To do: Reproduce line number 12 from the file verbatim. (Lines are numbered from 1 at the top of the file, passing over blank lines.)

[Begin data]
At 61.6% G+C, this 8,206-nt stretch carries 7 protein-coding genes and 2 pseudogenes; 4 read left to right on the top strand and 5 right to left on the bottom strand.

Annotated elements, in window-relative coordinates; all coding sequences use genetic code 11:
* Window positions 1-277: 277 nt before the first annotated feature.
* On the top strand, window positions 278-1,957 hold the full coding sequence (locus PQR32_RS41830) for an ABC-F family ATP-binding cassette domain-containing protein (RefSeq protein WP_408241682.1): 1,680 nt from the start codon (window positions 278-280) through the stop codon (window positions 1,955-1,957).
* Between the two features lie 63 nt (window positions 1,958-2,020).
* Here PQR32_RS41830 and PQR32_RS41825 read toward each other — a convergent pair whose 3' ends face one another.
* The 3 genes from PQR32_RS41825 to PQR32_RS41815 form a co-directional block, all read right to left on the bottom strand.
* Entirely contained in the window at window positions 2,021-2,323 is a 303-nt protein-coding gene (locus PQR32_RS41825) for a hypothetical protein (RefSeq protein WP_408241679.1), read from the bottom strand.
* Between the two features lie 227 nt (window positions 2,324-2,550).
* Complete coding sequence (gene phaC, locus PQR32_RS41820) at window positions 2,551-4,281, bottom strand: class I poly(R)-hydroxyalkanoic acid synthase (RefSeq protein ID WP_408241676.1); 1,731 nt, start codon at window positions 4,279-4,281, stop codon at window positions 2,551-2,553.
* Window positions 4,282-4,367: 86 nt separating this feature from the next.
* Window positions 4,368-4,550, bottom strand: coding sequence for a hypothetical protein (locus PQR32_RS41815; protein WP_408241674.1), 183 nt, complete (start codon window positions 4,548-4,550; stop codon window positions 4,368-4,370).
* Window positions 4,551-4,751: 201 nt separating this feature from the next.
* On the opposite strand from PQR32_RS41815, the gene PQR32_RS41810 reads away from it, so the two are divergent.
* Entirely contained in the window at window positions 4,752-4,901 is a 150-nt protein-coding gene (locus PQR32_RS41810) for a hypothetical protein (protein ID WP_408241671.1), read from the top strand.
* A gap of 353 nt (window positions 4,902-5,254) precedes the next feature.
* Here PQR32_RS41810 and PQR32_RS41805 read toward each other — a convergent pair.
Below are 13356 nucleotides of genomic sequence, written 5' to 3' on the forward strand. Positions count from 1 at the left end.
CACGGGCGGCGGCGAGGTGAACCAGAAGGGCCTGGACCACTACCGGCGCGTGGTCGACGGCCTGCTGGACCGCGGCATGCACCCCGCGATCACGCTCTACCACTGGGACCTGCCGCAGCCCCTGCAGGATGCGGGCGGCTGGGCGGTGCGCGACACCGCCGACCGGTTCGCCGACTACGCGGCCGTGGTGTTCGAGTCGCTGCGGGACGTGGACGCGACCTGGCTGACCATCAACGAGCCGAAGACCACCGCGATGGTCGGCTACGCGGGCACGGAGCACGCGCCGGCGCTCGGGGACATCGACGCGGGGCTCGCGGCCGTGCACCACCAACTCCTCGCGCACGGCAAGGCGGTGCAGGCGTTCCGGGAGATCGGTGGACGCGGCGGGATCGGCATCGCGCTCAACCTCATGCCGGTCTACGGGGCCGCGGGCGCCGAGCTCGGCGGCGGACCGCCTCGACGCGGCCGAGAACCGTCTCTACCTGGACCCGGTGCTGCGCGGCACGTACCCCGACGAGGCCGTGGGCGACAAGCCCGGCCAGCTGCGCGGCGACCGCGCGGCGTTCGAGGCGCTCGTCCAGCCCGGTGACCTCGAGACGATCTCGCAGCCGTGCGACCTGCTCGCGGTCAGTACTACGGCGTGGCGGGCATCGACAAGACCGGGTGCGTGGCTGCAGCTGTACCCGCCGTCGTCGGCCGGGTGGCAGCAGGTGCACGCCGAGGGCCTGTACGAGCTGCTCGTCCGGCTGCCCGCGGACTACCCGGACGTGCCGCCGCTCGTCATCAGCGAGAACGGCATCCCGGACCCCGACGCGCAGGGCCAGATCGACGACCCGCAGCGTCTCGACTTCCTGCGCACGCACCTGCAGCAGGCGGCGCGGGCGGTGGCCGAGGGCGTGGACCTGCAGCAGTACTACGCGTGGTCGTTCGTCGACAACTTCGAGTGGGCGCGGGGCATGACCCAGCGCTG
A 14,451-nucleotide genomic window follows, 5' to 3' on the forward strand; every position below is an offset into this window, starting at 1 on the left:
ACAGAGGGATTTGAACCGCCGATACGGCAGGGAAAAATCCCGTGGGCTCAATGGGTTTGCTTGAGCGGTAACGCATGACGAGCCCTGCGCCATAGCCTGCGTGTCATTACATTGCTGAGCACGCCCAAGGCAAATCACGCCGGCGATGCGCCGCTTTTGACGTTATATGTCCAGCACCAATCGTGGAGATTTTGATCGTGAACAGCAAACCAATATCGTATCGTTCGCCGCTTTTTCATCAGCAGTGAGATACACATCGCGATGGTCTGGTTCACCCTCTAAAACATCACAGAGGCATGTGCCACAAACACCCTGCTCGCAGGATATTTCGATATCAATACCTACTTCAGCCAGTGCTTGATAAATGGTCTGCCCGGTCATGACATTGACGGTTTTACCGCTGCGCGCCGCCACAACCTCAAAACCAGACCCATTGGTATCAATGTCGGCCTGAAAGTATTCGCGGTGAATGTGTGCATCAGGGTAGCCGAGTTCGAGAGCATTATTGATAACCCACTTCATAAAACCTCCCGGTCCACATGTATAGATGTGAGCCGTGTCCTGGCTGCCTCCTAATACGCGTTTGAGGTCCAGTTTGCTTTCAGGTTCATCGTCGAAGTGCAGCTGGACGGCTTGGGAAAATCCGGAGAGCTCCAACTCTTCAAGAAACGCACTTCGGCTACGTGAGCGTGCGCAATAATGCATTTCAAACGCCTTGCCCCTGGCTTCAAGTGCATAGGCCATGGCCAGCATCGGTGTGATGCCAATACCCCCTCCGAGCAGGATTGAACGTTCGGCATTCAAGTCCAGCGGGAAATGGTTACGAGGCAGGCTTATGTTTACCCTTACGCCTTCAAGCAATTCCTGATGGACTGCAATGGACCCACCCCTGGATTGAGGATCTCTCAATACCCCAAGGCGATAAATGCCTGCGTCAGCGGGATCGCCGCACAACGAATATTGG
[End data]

* Window positions 4,368-4,550, bottom strand: coding sequence for a hypothetical protein (locus PQR32_RS41815; protein WP_408241674.1), 183 nt, complete (start codon window positions 4,548-4,550; stop codon window positions 4,368-4,370).